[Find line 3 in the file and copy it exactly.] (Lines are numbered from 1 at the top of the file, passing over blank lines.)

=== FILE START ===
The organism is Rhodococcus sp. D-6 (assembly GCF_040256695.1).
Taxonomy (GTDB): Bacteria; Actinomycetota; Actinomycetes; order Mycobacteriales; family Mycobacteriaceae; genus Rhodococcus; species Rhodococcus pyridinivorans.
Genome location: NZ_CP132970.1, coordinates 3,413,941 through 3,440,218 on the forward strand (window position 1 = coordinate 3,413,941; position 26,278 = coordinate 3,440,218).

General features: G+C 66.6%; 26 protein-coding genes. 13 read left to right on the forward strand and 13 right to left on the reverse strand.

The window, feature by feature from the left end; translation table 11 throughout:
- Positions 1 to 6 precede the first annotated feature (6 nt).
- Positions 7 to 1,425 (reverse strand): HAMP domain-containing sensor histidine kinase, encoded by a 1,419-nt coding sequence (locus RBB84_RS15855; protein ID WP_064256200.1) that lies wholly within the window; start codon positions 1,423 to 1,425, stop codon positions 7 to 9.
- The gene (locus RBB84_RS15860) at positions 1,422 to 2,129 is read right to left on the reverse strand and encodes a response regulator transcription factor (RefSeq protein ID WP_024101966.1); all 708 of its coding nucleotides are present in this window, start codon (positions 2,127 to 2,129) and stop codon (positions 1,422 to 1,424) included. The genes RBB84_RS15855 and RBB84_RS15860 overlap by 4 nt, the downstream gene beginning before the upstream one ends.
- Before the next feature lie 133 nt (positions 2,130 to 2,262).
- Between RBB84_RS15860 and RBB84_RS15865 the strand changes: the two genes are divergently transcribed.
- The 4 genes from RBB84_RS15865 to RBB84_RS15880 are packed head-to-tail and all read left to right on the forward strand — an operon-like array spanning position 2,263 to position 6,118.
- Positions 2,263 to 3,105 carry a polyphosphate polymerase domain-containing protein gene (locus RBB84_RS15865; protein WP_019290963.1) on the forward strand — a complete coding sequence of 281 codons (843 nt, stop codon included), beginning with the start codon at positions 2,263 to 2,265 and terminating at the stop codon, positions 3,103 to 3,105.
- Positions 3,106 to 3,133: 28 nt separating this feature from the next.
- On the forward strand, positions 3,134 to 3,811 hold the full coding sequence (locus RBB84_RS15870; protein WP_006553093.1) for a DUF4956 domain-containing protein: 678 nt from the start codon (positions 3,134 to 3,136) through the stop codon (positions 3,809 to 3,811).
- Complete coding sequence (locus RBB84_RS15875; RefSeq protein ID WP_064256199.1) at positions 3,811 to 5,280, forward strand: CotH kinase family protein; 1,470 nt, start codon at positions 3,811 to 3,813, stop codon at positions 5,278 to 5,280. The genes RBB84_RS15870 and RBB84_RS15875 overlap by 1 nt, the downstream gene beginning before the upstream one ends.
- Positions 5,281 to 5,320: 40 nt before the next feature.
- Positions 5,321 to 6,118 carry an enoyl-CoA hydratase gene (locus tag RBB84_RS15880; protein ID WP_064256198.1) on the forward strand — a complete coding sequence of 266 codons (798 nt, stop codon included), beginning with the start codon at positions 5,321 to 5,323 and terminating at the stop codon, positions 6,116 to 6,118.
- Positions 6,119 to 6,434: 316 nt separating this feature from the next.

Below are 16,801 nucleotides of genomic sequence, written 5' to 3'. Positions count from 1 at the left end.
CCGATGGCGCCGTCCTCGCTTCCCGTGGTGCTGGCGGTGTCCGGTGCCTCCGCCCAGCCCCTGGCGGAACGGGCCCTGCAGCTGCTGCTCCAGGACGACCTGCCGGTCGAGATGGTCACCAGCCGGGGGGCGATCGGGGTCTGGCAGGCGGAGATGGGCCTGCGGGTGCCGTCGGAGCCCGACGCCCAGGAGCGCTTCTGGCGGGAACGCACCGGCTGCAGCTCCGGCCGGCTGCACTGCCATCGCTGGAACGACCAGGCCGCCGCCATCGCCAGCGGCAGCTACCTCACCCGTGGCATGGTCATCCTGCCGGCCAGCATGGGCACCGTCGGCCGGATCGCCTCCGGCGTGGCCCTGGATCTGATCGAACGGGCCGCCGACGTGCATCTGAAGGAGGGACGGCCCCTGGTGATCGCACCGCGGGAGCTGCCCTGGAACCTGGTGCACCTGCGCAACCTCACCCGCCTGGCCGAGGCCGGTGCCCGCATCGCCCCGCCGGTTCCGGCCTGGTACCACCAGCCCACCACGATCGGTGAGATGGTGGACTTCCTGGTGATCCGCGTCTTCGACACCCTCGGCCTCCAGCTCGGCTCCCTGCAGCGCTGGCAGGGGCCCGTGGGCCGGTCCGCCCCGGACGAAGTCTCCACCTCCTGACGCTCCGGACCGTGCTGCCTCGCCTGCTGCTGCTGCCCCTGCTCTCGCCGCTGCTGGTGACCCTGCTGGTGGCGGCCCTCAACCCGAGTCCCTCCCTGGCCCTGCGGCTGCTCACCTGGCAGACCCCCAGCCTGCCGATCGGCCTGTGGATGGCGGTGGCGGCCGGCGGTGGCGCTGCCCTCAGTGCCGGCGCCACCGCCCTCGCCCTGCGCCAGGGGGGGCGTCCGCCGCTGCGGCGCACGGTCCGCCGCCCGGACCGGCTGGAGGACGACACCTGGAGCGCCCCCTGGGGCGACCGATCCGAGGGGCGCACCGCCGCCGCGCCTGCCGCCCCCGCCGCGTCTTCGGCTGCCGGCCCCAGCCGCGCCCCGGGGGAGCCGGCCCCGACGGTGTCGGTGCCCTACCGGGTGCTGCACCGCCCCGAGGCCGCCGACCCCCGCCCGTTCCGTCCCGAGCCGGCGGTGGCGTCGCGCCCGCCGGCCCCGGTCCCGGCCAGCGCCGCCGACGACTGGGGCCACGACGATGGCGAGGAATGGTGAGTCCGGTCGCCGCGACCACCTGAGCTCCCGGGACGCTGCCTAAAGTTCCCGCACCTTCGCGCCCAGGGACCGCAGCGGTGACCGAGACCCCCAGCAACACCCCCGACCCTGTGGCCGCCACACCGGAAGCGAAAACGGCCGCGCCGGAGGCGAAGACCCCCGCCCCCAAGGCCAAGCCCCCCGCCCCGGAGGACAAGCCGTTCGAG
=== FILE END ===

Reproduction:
Genome location: NZ_CP132970.1, coordinates 3,413,941 through 3,440,218 on the forward strand (window position 1 = coordinate 3,413,941; position 26,278 = coordinate 3,440,218).